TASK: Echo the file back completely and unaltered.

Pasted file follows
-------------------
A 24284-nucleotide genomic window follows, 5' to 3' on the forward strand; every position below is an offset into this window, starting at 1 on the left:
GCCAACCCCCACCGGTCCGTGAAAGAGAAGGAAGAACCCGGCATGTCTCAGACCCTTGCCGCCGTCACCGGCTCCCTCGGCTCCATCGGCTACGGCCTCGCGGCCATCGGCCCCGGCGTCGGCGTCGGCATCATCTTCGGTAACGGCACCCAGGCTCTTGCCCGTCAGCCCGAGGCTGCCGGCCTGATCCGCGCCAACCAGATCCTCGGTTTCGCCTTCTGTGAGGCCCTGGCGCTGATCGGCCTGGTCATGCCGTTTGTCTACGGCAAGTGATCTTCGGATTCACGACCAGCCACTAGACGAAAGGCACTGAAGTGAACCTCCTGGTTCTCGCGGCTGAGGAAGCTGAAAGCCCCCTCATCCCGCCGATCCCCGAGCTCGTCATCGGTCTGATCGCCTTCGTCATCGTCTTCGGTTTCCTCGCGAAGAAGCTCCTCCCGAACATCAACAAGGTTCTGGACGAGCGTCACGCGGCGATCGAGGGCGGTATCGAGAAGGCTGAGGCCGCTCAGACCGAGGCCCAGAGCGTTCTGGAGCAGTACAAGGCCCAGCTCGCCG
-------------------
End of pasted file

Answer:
A 24284-nucleotide genomic window follows, 5' to 3' on the forward strand; every position below is an offset into this window, starting at 1 on the left:
GCCAACCCCCACCGGTCCGTGAAAGAGAAGGAAGAACCCGGCATGTCTCAGACCCTTGCCGCCGTCACCGGCTCCCTCGGCTCCATCGGCTACGGCCTCGCGGCCATCGGCCCCGGCGTCGGCGTCGGCATCATCTTCGGTAACGGCACCCAGGCTCTTGCCCGTCAGCCCGAGGCTGCCGGCCTGATCCGCGCCAACCAGATCCTCGGTTTCGCCTTCTGTGAGGCCCTGGCGCTGATCGGCCTGGTCATGCCGTTTGTCTACGGCAAGTGATCTTCGGATTCACGACCAGCCACTAGACGAAAGGCACTGAAGTGAACCTCCTGGTTCTCGCGGCTGAGGAAGCTGAAAGCCCCCTCATCCCGCCGATCCCCGAGCTCGTCATCGGTCTGATCGCCTTCGTCATCGTCTTCGGTTTCCTCGCGAAGAAGCTCCTCCCGAACATCAACAAGGTTCTGGACGAGCGTCACGCGGCGATCGAGGGCGGTATCGAGAAGGCTGAGGCCGCTCAGACCGAGGCCCAGAGCGTTCTGGAGCAGTACAAGGCCCAGCTCGCCG